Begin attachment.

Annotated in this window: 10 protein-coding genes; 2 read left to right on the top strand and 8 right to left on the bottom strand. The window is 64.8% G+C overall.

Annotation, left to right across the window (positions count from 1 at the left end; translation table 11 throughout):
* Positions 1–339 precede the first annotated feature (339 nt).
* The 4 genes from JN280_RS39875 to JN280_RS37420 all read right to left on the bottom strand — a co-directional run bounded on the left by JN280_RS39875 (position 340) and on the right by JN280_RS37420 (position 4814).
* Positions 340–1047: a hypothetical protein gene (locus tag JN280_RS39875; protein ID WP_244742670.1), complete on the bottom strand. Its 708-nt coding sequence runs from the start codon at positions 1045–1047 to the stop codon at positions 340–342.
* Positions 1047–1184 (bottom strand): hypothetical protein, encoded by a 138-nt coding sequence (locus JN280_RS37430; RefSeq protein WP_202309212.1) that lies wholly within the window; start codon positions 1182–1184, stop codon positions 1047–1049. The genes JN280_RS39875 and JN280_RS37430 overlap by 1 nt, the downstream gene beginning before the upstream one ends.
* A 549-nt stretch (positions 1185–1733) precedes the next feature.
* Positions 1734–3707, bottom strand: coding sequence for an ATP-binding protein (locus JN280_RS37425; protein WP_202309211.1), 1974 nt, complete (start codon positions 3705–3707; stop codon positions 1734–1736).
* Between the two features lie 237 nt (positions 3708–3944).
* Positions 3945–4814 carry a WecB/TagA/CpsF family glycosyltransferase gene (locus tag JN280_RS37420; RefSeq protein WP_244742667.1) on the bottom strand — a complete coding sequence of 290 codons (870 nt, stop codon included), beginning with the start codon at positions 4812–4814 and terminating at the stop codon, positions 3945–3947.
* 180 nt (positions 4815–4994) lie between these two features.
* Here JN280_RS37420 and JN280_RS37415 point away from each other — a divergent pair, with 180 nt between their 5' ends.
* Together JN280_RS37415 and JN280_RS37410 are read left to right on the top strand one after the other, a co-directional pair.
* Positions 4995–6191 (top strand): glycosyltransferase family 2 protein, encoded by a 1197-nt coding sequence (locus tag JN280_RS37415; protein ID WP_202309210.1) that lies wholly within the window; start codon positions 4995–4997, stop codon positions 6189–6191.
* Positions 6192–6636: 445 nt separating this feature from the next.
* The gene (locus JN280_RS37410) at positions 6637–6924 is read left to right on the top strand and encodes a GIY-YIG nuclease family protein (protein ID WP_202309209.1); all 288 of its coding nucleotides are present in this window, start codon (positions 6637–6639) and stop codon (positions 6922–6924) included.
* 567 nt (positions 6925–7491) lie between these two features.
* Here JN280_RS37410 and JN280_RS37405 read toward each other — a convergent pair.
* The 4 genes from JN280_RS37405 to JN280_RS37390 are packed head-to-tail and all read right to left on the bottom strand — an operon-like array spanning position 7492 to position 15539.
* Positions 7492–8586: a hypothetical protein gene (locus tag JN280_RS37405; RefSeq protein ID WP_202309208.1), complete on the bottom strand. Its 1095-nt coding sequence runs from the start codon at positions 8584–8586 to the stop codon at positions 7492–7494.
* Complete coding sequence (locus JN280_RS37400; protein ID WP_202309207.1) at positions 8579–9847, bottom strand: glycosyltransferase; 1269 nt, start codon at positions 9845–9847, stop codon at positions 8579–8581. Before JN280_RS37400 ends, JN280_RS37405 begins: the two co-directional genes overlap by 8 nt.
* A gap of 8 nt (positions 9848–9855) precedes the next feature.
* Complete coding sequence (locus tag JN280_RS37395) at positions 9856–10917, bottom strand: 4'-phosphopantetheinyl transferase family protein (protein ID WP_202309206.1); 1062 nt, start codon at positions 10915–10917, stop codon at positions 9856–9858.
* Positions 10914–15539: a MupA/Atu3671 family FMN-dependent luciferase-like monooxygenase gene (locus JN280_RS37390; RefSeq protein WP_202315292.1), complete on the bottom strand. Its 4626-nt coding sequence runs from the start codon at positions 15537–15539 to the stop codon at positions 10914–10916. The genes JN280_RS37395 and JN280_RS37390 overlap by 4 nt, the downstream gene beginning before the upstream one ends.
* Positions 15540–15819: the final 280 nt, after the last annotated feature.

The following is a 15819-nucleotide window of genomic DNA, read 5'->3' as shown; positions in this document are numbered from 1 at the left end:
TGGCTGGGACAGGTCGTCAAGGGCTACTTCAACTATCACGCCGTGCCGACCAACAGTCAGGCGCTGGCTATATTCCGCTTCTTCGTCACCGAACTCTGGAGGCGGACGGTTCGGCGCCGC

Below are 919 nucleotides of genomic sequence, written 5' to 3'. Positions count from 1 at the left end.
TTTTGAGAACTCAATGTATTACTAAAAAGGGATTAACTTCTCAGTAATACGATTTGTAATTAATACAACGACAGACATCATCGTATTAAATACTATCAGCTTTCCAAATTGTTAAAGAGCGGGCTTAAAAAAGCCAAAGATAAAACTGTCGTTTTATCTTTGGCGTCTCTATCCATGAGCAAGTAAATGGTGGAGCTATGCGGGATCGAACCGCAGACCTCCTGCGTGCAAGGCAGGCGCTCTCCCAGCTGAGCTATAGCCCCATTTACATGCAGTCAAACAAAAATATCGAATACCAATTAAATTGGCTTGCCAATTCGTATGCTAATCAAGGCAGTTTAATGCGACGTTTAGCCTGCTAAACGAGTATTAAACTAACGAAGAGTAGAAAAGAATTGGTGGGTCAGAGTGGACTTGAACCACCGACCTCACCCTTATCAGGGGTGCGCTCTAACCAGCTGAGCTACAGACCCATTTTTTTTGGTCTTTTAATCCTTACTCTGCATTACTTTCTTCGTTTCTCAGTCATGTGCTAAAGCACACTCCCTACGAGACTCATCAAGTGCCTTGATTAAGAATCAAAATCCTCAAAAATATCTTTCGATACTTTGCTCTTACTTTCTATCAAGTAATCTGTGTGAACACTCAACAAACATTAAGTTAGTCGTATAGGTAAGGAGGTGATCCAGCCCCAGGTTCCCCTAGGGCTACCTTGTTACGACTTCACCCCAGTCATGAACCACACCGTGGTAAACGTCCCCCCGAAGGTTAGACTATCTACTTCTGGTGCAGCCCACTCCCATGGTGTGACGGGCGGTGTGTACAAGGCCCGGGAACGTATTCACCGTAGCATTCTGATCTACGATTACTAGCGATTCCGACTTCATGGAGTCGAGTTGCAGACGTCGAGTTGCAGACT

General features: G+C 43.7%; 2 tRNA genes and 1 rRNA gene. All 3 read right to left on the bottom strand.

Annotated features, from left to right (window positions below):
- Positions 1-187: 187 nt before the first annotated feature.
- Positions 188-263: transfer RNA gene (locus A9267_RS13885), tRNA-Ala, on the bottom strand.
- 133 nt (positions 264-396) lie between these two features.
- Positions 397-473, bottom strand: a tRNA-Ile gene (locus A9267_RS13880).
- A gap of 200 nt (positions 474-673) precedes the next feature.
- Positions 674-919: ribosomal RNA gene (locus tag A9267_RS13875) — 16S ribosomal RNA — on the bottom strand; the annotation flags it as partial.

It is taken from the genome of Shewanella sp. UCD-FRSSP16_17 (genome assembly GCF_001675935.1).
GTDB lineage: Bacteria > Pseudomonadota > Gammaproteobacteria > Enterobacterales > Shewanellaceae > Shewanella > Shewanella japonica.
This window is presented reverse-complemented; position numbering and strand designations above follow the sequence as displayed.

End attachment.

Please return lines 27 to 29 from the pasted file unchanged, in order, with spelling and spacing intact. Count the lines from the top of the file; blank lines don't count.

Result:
TGGCTGGGACAGGTCGTCAAGGGCTACTTCAACTATCACGCCGTGCCGACCAACAGTCAGGCGCTGGCTATATTCCGCTTCTTCGTCACCGAACTCTGGAGGCGGACGGTTCGGCGCCGC

Below are 919 nucleotides of genomic sequence, written 5' to 3'. Positions count from 1 at the left end.
TTTTGAGAACTCAATGTATTACTAAAAAGGGATTAACTTCTCAGTAATACGATTTGTAATTAATACAACGACAGACATCATCGTATTAAATACTATCAGCTTTCCAAATTGTTAAAGAGCGGGCTTAAAAAAGCCAAAGATAAAACTGTCGTTTTATCTTTGGCGTCTCTATCCATGAGCAAGTAAATGGTGGAGCTATGCGGGATCGAACCGCAGACCTCCTGCGTGCAAGGCAGGCGCTCTCCCAGCTGAGCTATAGCCCCATTTACATGCAGTCAAACAAAAATATCGAATACCAATTAAATTGGCTTGCCAATTCGTATGCTAATCAAGGCAGTTTAATGCGACGTTTAGCCTGCTAAACGAGTATTAAACTAACGAAGAGTAGAAAAGAATTGGTGGGTCAGAGTGGACTTGAACCACCGACCTCACCCTTATCAGGGGTGCGCTCTAACCAGCTGAGCTACAGACCCATTTTTTTTGGTCTTTTAATCCTTACTCTGCATTACTTTCTTCGTTTCTCAGTCATGTGCTAAAGCACACTCCCTACGAGACTCATCAAGTGCCTTGATTAAGAATCAAAATCCTCAAAAATATCTTTCGATACTTTGCTCTTACTTTCTATCAAGTAATCTGTGTGAACACTCAACAAACATTAAGTTAGTCGTATAGGTAAGGAGGTGATCCAGCCCCAGGTTCCCCTAGGGCTACCTTGTTACGACTTCACCCCAGTCATGAACCACACCGTGGTAAACGTCCCCCCGAAGGTTAGACTATCTACTTCTGGTGCAGCCCACTCCCATGGTGTGACGGGCGGTGTGTACAAGGCCCGGGAACGTATTCACCGTAGCATTCTGATCTACGATTACTAGCGATTCCGACTTCATGGAGTCGAGTTGCAGACGTCGAGTTGCAGACT